Sunday, May 06, 2007

Sea Change in France

An impressive 85% of eligible French voters show up at the polls to vote for President. Nicolas Sarkozy wins the election and in his acceptance speech declares: “I want to issue an appeal to our American friends, to tell them that they can count on our friendship, which has been forged in the tragedies of history which we have faced together”. An overtly US friendly candidate wins with 53% of the French vote. This is good news.

Yahoo News: Sarkozy will take over from Chirac on May 16, and has promised to act quickly to enact key items of his manifesto. His campaign was based on the theme of "la rupture" -- a clean break from past policies which he blamed for creating France's runaway debt, high unemployment and festering discontent in the high-immigration suburbs. After legislative elections in June -- in which he will seek a clear majority for the UMP and its allies -- he plans a special National Assembly session to set off his reform drive.

These include the abolition of tax on overtime, big cuts in inheritance tax, a law guaranteeing minimum service in transport strikes, and rules to oblige the unemployed to take up offered work. On the social front he has pledged minimum jail terms for serial offenders and tougher rules to make it harder for immigrants to bring extended families to France. His right-wing programme was in sharp contrast to Royal's promise to extend state protection, create 500,000 jobs, and increase the minimum wage.

It is good to remember that a right winger in French politics is analogous to an American centrist Democrat. Still this result shows that much of the public understands that the government guaranteed easy life under socialism is unsustainable. The French do not want to give up the welfare state and will question and resist the restructuring process, but a majority concedes changes are undeniably needed.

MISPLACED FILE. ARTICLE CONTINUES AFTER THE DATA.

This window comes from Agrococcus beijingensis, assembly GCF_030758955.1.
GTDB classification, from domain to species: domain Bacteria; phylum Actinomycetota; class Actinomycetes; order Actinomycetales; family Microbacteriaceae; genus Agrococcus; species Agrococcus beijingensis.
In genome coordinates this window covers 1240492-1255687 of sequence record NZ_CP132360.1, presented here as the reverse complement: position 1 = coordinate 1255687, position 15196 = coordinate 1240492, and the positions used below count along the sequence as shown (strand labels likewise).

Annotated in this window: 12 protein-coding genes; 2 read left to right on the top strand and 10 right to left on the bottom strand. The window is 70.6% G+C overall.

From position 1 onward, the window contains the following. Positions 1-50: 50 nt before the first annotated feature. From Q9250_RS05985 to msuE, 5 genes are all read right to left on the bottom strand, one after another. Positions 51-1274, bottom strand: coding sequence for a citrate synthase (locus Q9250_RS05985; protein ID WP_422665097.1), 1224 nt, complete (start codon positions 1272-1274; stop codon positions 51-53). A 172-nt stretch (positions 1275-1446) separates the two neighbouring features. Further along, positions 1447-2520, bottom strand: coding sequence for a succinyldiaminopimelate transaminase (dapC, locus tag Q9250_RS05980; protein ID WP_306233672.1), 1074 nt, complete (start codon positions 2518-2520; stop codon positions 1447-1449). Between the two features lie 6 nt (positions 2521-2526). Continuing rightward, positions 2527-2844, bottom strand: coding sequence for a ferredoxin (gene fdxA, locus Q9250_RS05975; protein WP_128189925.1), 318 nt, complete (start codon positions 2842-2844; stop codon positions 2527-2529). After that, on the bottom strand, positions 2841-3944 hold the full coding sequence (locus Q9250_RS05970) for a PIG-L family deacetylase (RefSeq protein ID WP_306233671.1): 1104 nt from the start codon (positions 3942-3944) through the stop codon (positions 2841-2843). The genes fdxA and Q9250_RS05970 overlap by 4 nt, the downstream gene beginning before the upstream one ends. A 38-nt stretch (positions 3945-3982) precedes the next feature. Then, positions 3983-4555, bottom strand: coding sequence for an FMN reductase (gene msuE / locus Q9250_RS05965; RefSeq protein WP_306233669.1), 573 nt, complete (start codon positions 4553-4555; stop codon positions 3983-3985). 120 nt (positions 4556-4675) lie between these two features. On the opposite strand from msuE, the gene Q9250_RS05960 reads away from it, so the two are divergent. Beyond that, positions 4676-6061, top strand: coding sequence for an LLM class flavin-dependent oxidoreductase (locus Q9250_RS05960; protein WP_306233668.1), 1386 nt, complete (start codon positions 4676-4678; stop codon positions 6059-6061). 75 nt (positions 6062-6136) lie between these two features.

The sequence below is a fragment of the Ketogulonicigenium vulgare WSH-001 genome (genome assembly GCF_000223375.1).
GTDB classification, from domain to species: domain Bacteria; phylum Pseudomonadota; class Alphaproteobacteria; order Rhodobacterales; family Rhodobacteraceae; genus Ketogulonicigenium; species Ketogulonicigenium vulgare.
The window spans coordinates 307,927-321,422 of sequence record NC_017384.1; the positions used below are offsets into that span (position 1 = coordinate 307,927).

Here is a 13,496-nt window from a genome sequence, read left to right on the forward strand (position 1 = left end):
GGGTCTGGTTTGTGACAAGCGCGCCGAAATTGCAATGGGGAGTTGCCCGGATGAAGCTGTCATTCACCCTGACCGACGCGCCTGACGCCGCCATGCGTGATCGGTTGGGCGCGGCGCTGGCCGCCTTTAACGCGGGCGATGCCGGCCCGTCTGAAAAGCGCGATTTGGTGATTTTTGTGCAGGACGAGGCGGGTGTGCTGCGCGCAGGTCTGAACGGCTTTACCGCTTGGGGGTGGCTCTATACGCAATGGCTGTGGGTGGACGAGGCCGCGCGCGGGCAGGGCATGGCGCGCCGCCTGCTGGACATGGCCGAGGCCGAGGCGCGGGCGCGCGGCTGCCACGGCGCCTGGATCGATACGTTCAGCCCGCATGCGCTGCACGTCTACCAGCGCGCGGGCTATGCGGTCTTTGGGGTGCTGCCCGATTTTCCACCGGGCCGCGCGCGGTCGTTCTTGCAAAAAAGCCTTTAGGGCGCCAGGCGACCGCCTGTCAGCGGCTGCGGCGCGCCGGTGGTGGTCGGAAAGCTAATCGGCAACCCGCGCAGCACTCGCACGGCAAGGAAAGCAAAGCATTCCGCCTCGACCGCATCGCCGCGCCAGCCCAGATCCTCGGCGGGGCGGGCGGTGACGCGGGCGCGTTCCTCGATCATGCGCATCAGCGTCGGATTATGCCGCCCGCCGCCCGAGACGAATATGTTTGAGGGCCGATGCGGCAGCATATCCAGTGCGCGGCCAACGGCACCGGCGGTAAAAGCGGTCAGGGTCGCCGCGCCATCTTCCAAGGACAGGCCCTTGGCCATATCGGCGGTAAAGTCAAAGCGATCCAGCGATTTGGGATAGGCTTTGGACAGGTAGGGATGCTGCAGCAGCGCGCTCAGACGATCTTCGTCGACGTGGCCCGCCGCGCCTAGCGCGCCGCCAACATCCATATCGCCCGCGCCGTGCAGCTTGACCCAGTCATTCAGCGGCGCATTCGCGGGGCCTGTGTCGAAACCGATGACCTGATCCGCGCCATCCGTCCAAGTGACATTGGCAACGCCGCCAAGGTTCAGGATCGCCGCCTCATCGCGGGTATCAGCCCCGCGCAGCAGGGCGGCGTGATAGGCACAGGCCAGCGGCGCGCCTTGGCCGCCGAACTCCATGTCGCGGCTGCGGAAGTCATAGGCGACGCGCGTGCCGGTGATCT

Defeated Socialists search for scapegoats: It is the party’s third consecutive presidential defeat. The Socialists now face the question of whether they can ever regain power without ditching their anti-capitalist rhetoric, as the mainstream left has done across almost all of Europe.

Moderates attracted to her early campaign were disappointed by her manifesto, filled with generous spending pledges and little indication of how to fund them. Party disunity exploded into public view when Eric Besson, her economic adviser, quit saying she was “dangerous for France” and joined the Sarkozy campaign.

The left needs to give up their dream of good mother government and convert to the goal of improving the weaknesses within capitalism. Fausta's Blog and Captains Quarters have roundups of the world reaction to this sea change in Europe.